The age of immersive music production has begun and is noticeably picking up speed. Around 75% of the Apple Music Top 100 Global Charts are already available in Dolby Atmos and even numerous catalog releases are gradually being transferred to modern formats. In parallel, supply and demand for XR applications and metaverse experiences are increasing, also increasingly demanding musical 3D content.
Fortunately, the necessary tools are becoming easier and more accessible, the distribution and playback challenges that 3D audio creators have faced in recent years have begun to fall, and as a result, more and more musicians and producers are inclined to finally express their creativity in all three dimensions.
To exploit the full potential of 3D audio, it is advisable to consider the possibilities of the larger stage already during production and recording. For example, it can be interesting to place elements behind or above the listening position, which sometimes has a clear influence on the arrangement of a piece.
Also, from a sound perspective, instead of a one-dimensional axis (stereo), the move to immersive sound formats has given us 2 spatial axes at once, and thus significantly more “canvas” on which our music can take place. With this post, I’d like to leave mixing aside and instead give you some guidance on how to record a musical event in 3D.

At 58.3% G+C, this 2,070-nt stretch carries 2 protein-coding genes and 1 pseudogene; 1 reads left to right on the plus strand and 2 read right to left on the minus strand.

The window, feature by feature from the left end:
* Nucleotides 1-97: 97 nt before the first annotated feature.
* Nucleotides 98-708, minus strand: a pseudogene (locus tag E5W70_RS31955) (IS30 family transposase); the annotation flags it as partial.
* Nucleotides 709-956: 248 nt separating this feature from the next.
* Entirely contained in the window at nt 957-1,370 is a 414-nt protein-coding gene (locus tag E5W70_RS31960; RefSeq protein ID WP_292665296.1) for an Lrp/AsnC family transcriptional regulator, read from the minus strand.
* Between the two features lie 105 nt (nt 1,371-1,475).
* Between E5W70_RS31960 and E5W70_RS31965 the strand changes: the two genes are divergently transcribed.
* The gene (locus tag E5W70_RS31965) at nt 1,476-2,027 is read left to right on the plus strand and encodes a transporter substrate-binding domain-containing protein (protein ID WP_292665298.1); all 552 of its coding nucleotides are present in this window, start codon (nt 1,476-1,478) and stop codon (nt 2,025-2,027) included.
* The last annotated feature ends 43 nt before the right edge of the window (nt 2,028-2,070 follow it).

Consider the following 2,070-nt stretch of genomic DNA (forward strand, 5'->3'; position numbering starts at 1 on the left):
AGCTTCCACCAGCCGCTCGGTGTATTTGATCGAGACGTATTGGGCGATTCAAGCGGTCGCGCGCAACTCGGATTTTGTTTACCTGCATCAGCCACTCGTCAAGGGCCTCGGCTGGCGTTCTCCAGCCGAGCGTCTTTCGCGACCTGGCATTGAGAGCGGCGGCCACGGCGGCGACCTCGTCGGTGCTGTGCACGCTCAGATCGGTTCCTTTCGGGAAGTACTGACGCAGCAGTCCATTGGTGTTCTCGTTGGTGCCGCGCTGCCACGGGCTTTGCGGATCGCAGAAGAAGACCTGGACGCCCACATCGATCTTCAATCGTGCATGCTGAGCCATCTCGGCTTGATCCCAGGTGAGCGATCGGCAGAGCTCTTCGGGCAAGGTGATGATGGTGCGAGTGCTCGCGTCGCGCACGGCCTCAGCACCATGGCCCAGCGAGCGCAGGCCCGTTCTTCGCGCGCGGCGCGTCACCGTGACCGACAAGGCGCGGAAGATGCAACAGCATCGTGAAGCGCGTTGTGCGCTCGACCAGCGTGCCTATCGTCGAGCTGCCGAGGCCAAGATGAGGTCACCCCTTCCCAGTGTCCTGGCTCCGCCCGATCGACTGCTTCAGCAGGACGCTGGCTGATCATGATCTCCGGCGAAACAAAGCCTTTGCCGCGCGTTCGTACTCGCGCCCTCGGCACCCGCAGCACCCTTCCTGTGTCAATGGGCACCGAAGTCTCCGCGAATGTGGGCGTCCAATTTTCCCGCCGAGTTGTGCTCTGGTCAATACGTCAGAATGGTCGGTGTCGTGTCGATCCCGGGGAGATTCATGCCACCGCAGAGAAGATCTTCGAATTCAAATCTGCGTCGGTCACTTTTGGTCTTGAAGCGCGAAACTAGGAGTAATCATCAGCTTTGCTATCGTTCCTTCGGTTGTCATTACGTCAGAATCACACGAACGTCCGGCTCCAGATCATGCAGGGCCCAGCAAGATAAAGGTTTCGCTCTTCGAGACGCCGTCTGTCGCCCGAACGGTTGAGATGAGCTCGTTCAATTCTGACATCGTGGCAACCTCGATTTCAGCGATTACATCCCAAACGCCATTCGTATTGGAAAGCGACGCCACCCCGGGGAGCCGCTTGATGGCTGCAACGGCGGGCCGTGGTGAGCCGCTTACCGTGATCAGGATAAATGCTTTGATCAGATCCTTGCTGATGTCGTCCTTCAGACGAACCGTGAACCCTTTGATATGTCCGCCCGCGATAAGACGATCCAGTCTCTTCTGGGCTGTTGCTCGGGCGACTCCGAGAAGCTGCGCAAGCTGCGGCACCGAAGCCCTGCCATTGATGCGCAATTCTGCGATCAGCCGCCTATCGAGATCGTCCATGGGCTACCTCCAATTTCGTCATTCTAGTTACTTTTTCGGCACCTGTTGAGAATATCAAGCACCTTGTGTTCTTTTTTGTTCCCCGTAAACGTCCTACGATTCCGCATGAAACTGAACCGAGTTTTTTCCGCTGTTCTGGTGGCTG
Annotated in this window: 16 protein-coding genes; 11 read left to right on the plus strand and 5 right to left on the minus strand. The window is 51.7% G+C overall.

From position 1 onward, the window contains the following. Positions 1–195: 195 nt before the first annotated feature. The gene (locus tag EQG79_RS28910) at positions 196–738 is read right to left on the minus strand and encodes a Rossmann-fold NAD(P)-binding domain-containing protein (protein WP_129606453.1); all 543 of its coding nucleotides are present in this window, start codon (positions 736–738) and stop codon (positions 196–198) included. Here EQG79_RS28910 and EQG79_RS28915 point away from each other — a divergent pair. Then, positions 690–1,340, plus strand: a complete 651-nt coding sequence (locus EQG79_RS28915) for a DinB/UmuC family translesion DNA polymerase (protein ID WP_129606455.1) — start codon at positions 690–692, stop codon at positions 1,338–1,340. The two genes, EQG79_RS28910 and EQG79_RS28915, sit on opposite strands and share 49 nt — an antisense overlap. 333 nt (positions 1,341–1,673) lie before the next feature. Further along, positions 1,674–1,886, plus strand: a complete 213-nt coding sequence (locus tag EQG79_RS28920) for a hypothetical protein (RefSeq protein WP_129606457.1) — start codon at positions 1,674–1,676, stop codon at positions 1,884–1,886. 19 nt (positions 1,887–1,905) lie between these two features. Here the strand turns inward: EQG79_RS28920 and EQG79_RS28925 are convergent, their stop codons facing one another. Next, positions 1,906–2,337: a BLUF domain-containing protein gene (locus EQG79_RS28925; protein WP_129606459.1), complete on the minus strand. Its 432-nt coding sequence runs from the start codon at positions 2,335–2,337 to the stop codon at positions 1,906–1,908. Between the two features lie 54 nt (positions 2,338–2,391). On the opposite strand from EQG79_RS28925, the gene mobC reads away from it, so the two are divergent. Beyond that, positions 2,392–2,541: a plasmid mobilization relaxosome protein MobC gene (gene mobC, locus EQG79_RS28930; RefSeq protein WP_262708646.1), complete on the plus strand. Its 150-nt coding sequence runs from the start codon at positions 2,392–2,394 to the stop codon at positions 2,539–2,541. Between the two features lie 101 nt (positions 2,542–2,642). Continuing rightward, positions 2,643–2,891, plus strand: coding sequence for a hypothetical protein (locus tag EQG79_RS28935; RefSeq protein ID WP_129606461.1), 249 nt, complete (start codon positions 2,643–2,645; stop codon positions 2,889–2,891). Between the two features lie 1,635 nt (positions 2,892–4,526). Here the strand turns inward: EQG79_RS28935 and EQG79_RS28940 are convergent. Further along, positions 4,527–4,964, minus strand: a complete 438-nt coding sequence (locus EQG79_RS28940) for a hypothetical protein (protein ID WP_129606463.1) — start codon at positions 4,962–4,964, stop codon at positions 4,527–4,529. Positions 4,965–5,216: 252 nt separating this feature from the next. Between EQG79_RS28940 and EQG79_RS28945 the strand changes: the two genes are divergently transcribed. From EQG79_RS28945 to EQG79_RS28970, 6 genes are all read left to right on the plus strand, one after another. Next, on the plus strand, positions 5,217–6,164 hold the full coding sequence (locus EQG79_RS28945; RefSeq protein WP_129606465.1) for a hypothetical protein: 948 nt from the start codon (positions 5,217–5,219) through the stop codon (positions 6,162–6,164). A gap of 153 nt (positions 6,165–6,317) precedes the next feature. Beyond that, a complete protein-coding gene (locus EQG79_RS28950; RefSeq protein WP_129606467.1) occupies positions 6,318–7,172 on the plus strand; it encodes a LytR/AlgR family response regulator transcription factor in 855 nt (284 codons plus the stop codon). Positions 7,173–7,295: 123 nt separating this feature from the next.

By the way: If you don’t have an immersive speaker setup at your disposal, all formats (Dolby Atmos, Sony 360 RA, Auro 3D, Ambisonics, etc.) can actually be listened to binaurally on standard headphones.
Just because we’re producing an immersive piece of music, of course doesn’t mean we’re throwing everything overboard we have learned so far! On the contrary,………………
To continue reading, click here:
NOTE: Some of the links you click on may be affiliated. Clicking and purchasing using these links helps support and fund The Beat Community. Thanks for your support.